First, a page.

The then government had introduced a tourism recovery plan. Under that initiative, tourism enterprises, including hotels, airlines, restaurants, travel and trekking companies, were given some facilities and incentives. But that scheme did not last long. And they continued to face difficulties as the tourism sector failed to recover fully due to appearance of new variants and sub-variants of the pandemic. Despite the revival of tourism activities, this sector has still been grappling with rising bank interest rates and sustenance of business amidst such an uncertainty. 

In Nepal, tourism is the second largest source of foreign exchange earnings after the remittance sector. With the depletion of foreign currency reserves, the government was forced to put a ban on imports of vehicles and other luxury goods a couple of months ago. However, with increased tourist arrivals in recent times, the status of the country’s foreign reserves has now improved. Realising the importance of tourism, the incumbent government also unveiled another tourism recovery scheme about six months ago. Launched by the Ministry of Culture, Tourism and Civil Aviation,  the action plan has  prioritised  making  amendments  to Tourism  Policy 2065;  Aviation  Policy  2063; National Culture Policy 2067; Tourism  Act  2035;  Copyright  Act  2059;  and  Mountaineering Expedition Regulations 2059.  The ministry has aimed at amending those policies and laws in order to help facilitate tourism growth. But no solid progress seems to have so far been made in this connection.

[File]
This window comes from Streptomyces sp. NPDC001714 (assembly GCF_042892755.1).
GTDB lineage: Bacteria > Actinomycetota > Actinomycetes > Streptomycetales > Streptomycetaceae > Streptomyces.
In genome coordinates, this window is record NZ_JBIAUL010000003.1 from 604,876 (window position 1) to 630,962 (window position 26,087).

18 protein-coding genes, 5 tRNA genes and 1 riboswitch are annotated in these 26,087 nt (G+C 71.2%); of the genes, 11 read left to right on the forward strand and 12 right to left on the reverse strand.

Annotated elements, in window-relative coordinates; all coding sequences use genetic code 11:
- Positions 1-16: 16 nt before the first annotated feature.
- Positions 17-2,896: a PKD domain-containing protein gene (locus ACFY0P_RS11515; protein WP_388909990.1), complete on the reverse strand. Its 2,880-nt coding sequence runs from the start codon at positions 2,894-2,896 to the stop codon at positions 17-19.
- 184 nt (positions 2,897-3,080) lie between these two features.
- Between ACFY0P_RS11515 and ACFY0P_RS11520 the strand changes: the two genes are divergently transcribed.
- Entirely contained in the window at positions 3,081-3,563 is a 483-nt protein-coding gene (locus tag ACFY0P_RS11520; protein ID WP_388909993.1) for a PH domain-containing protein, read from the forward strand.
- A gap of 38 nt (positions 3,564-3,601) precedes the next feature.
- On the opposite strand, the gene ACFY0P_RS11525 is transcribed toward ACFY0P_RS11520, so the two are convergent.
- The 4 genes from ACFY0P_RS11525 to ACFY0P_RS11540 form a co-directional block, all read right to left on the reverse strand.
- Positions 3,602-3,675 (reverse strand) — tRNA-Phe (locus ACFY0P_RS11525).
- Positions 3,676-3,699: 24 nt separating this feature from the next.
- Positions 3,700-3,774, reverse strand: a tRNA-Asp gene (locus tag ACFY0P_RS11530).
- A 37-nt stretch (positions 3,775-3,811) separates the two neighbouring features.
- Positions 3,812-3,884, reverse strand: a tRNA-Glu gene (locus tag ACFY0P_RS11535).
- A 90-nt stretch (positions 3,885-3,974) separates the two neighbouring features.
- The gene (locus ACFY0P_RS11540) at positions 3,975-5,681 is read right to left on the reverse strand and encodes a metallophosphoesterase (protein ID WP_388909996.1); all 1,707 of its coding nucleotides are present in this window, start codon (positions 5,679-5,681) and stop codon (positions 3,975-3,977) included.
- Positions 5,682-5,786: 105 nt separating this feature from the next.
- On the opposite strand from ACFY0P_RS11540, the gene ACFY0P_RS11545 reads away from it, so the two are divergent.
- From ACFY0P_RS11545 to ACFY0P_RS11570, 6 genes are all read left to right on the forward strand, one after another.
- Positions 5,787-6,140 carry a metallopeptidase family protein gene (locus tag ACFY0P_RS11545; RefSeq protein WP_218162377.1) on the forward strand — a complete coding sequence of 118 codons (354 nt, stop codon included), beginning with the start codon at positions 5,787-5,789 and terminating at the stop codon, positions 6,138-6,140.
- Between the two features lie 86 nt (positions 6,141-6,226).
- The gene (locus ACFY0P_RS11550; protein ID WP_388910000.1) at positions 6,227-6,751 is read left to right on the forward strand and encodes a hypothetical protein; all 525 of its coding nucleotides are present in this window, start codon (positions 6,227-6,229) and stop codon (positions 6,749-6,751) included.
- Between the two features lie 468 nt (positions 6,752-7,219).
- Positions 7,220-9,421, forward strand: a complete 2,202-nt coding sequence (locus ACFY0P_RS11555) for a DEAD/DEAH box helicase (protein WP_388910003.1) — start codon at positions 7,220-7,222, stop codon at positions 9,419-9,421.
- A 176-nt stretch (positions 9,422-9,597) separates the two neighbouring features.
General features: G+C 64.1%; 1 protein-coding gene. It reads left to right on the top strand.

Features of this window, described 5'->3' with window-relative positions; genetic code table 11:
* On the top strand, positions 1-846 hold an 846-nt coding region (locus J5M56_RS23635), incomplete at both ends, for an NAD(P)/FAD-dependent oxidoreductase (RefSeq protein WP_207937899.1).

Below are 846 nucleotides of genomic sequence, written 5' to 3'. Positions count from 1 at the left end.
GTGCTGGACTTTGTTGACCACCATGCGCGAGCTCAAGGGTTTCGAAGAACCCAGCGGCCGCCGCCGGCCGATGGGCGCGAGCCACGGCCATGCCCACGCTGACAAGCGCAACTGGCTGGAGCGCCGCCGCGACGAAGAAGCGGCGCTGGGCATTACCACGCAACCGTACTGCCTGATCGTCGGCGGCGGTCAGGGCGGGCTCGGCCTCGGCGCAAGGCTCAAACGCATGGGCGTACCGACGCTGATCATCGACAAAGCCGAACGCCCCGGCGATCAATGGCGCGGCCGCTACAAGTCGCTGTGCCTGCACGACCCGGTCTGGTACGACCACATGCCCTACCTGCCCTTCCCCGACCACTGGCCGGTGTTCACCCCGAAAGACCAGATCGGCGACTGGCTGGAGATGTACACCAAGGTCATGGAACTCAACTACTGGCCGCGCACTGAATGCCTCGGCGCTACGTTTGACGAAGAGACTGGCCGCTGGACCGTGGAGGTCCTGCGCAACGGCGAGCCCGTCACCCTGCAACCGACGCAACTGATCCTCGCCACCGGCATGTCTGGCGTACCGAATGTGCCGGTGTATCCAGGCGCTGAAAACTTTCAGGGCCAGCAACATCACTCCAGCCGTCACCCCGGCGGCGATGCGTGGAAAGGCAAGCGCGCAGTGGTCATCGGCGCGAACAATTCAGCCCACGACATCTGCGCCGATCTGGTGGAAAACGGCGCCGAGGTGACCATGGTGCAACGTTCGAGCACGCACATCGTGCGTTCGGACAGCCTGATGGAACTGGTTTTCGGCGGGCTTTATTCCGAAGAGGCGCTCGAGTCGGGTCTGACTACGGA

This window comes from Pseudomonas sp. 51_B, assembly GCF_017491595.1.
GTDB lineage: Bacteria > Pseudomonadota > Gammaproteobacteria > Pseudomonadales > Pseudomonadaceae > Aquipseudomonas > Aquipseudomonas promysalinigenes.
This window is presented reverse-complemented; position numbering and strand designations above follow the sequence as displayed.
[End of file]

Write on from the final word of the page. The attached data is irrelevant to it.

Aviation infrastructure

Since many foreign airlines have resumed their flights to and from Nepal in the post-COVID situation, the country has now good air access to numerous tourist source markets. Some new international carriers have also launched their services in the country. With the operation of the Gautam Buddha International Airport based in Siddharthanagar, it has become easier for international airlines to operate flights. The Pokhara International Airport is also in the process of opening. Mechanical test flights were recently conducted at this new airport. However, due to a lack of proper promotion and marketing, no significant number of airlines has shown their interest in flying to and from these new aviation infrastructures.  

A lacklustre performance of the national carrier — Nepal Airlines Corporation (NAC) — is what is another major obstacle to the country’s tourism growth. Though the airline has planes required for both short and long routes, it has been unsuccessful in developing itself into a credible carrier. This is mainly due to a lack of an efficient management.  The Nepal Tourism Board (NTB) has also been reeling from the same situation. Learning from the past mistakes, the upcoming government must work towards improving the management of such important tourism stakeholders. It will also have to come up with a more comprehensive plan to give a much-needed boost to the tourism industry which could be a game changer for the national economy.  

(Dahal is Deputy Executive Editor of this daily.)